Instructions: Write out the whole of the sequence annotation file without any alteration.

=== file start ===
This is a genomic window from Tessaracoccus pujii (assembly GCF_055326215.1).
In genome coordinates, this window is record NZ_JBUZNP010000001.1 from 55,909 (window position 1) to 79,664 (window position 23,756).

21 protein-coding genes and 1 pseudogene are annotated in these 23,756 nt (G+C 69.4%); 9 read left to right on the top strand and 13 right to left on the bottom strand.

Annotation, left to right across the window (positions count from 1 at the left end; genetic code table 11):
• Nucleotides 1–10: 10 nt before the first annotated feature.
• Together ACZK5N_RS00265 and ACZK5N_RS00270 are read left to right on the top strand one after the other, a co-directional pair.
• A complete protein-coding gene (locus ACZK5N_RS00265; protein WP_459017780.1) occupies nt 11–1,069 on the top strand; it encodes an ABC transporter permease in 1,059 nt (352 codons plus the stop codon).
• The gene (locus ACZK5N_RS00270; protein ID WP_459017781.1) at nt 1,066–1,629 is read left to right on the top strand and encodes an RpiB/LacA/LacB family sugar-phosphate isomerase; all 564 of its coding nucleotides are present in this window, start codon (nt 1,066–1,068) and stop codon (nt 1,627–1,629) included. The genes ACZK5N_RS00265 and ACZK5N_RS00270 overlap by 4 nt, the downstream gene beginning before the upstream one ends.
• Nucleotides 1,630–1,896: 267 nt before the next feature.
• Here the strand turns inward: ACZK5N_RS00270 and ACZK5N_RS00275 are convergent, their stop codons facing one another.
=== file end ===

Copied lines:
This is a genomic window from Tessaracoccus pujii (assembly GCF_055326215.1).
In genome coordinates, this window is record NZ_JBUZNP010000001.1 from 55,909 (window position 1) to 79,664 (window position 23,756).

21 protein-coding genes and 1 pseudogene are annotated in these 23,756 nt (G+C 69.4%); 9 read left to right on the top strand and 13 right to left on the bottom strand.

Annotation, left to right across the window (positions count from 1 at the left end; genetic code table 11):
• Nucleotides 1–10: 10 nt before the first annotated feature.
• Together ACZK5N_RS00265 and ACZK5N_RS00270 are read left to right on the top strand one after the other, a co-directional pair.
• A complete protein-coding gene (locus ACZK5N_RS00265; protein WP_459017780.1) occupies nt 11–1,069 on the top strand; it encodes an ABC transporter permease in 1,059 nt (352 codons plus the stop codon).
• The gene (locus ACZK5N_RS00270; protein ID WP_459017781.1) at nt 1,066–1,629 is read left to right on the top strand and encodes an RpiB/LacA/LacB family sugar-phosphate isomerase; all 564 of its coding nucleotides are present in this window, start codon (nt 1,066–1,068) and stop codon (nt 1,627–1,629) included. The genes ACZK5N_RS00265 and ACZK5N_RS00270 overlap by 4 nt, the downstream gene beginning before the upstream one ends.
• Nucleotides 1,630–1,896: 267 nt before the next feature.
• Here the strand turns inward: ACZK5N_RS00270 and ACZK5N_RS00275 are convergent, their stop codons facing one another.